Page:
Parent-infant interaction is the primary context in which infants learn culturally valued skills. In the domain of language development, parental verbal responsiveness has consistently been found to promote infants’ learning of new words. Why might this be? Here, the speaker will highlight several features of responsiveness that explain these parent-child associations: (1) Responsive behaviors are temporally connected (contiguous) and dependent upon (contingent) infant actions (i.e., exploratory or communicative behaviors), and thereby facilitate infants’ mapping of words to their referents; (2) Parents are more likely to use lexically rich language in response to infant actions than in the presence of infant off-task behaviors; (3) Responsive behaviors are multi-modal in their structures, thereby provide infants with physical cues (e.g., gestures) to the words that are spoken. These principles have been demonstrated in several longitudinal studies of infant-parent interactions in families from diverse socio-cultural backgrounds (e.g. European-American, African-American, and Dominican and Mexican immigrants). Frame-by-frame coding is applied to video-recorded interactions to examine how mothers respond (“response type”) to specific infant behaviors (“infant-given behavior”), and relate “infant-to-mother behavioral sequences” to children’s current and later language skills. The developmental significance of parental responsiveness is observed across cultural communities and reflects universal processes of early language learning.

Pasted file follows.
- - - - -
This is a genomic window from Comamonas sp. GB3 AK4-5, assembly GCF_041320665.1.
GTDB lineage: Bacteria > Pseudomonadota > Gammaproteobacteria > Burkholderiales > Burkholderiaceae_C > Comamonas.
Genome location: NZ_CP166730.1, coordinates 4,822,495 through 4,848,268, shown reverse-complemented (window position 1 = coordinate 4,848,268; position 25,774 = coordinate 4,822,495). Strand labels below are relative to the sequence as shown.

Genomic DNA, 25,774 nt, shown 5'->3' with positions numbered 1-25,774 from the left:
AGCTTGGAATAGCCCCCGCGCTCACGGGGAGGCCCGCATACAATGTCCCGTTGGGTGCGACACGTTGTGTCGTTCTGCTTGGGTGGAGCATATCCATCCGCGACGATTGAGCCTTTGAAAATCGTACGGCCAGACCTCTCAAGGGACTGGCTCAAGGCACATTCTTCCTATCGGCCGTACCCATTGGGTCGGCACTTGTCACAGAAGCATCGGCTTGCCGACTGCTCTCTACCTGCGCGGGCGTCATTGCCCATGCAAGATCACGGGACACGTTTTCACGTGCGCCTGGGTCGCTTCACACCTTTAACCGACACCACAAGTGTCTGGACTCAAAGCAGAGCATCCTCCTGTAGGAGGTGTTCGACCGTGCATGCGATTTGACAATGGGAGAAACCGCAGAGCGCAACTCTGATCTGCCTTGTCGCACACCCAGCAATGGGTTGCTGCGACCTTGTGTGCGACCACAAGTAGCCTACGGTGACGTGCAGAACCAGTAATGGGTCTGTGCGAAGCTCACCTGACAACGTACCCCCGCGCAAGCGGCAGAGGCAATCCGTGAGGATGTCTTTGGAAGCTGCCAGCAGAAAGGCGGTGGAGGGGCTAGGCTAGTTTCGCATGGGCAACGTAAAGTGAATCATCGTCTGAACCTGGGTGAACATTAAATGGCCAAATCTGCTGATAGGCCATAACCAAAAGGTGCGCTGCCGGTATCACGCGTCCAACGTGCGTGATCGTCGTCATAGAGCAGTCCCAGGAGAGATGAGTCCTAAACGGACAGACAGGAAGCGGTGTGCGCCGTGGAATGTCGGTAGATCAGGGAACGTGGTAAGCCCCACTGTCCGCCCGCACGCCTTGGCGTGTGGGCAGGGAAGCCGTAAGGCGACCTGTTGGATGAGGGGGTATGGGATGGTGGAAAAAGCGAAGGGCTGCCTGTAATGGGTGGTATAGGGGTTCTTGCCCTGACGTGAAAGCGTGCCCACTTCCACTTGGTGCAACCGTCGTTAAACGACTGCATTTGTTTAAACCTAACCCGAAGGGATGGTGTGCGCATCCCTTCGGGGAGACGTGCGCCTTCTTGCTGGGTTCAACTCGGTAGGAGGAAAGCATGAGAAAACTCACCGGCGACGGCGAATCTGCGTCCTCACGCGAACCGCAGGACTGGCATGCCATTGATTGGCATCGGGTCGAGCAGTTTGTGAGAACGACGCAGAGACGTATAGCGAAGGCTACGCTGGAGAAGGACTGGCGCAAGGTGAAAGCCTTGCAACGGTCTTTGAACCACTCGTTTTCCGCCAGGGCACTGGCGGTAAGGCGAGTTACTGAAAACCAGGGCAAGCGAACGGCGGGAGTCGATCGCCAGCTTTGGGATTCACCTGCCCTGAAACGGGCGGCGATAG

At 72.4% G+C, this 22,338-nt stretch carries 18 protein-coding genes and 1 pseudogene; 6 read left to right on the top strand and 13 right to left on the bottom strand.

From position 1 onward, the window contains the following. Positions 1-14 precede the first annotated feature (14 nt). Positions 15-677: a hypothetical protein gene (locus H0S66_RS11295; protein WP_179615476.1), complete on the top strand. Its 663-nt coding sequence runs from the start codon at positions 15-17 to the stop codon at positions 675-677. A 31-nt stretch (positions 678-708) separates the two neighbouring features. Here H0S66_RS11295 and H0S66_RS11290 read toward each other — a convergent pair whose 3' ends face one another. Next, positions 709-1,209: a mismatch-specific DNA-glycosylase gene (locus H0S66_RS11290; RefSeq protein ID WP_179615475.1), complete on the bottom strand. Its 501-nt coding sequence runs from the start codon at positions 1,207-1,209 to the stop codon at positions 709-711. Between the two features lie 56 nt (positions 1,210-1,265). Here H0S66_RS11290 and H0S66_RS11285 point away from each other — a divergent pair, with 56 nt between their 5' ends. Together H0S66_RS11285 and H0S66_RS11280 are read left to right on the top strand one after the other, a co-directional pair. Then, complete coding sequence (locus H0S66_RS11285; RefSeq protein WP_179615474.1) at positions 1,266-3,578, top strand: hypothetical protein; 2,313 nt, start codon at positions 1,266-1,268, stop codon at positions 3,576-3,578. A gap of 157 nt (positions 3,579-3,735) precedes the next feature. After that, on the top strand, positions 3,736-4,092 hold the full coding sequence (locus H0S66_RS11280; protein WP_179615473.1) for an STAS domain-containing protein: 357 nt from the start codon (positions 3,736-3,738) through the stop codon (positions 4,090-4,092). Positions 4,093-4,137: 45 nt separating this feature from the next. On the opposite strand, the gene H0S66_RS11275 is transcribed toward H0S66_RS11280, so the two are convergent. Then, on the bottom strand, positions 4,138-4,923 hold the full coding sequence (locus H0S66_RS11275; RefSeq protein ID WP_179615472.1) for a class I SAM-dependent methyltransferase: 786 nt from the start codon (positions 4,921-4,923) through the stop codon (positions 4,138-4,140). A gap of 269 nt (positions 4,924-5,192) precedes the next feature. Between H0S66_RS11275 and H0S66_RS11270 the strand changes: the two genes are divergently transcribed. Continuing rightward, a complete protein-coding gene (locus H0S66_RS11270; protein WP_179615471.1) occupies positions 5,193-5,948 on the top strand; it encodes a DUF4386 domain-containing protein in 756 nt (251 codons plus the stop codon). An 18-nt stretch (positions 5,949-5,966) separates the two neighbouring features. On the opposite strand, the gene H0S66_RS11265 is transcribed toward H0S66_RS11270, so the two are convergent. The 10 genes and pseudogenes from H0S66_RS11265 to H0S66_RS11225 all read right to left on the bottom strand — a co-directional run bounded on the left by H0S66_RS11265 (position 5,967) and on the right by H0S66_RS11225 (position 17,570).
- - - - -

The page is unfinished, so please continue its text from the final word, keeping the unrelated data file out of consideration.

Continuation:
CE: 1.0 credit BACB